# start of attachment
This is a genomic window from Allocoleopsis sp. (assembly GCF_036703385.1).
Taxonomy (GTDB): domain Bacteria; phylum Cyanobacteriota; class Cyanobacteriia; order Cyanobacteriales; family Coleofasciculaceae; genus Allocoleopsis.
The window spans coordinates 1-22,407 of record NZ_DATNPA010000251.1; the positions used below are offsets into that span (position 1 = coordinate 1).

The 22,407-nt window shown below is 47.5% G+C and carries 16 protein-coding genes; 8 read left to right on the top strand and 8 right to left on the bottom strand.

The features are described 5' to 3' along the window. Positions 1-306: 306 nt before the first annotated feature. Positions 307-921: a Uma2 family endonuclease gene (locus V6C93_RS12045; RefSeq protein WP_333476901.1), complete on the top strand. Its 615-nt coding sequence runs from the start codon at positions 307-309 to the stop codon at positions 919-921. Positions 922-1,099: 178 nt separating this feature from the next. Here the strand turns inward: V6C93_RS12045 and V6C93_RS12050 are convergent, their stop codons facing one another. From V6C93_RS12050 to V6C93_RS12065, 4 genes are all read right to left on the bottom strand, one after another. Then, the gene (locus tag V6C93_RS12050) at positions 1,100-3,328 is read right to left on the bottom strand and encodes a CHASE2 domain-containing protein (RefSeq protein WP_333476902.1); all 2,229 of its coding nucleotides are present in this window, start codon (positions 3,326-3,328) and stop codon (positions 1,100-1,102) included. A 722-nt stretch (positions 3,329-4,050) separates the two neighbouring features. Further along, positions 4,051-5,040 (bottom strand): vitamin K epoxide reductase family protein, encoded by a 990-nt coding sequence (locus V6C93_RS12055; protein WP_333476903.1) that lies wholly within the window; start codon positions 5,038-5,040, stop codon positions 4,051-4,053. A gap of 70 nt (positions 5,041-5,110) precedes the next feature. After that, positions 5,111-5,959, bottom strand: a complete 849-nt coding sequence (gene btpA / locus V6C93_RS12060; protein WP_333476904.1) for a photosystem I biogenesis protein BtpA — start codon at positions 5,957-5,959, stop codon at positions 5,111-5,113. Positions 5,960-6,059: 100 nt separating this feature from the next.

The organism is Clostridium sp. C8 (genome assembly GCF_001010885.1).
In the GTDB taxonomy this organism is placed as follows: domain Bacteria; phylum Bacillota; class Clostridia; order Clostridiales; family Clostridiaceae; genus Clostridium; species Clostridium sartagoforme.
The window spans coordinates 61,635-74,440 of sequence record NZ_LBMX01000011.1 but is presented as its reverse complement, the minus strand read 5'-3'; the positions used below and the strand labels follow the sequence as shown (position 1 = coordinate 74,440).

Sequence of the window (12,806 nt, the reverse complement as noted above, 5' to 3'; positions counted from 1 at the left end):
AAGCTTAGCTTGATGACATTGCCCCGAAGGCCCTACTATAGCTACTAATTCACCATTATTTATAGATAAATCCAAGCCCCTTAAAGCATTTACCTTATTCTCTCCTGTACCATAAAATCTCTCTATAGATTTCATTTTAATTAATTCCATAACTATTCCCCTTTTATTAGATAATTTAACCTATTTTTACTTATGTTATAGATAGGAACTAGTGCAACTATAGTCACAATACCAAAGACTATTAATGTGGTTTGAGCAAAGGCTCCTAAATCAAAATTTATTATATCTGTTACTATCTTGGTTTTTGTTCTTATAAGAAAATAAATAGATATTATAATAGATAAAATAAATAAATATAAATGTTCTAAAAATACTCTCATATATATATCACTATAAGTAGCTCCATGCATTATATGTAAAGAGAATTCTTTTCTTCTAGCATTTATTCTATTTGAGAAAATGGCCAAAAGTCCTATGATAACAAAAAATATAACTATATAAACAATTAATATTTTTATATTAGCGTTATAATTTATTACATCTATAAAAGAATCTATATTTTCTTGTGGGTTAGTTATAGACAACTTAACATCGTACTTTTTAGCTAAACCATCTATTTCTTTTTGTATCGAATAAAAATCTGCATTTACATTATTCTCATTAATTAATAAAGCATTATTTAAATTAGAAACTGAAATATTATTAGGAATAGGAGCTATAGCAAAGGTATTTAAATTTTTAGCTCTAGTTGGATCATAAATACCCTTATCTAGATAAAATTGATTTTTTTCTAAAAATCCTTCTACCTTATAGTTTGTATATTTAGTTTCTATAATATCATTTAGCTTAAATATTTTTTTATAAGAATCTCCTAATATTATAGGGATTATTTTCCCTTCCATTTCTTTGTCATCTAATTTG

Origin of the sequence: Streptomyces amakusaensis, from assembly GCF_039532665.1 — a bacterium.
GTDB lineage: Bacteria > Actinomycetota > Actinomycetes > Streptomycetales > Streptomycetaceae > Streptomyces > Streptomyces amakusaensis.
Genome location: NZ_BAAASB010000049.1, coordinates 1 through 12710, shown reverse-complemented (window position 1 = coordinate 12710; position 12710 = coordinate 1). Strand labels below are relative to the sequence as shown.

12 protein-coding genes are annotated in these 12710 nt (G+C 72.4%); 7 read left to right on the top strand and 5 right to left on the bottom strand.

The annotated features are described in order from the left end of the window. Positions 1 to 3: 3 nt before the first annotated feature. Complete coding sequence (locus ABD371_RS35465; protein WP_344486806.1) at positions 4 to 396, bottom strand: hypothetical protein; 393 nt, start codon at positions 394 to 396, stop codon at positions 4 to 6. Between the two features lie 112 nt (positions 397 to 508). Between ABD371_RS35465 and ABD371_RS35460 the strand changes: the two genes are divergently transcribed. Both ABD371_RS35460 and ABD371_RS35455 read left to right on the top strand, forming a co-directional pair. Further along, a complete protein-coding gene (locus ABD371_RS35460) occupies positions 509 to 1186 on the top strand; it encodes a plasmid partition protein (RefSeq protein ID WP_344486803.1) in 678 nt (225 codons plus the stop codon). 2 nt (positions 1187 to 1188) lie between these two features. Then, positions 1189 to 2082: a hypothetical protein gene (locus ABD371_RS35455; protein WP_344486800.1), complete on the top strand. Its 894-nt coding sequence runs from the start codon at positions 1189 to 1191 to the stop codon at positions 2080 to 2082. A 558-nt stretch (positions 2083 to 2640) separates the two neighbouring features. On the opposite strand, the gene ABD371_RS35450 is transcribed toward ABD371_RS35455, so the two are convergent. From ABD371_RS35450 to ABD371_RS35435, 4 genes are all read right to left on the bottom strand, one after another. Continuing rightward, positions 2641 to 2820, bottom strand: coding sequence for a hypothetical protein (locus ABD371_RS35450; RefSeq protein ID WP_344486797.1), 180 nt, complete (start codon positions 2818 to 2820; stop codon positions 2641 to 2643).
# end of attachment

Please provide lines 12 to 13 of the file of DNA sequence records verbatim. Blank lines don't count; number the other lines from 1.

GTDB lineage: Bacteria > Actinomycetota > Actinomycetes > Streptomycetales > Streptomycetaceae > Streptomyces > Streptomyces amakusaensis.
Genome location: NZ_BAAASB010000049.1, coordinates 1 through 12710, shown reverse-complemented (window position 1 = coordinate 12710; position 12710 = coordinate 1). Strand labels below are relative to the sequence as shown.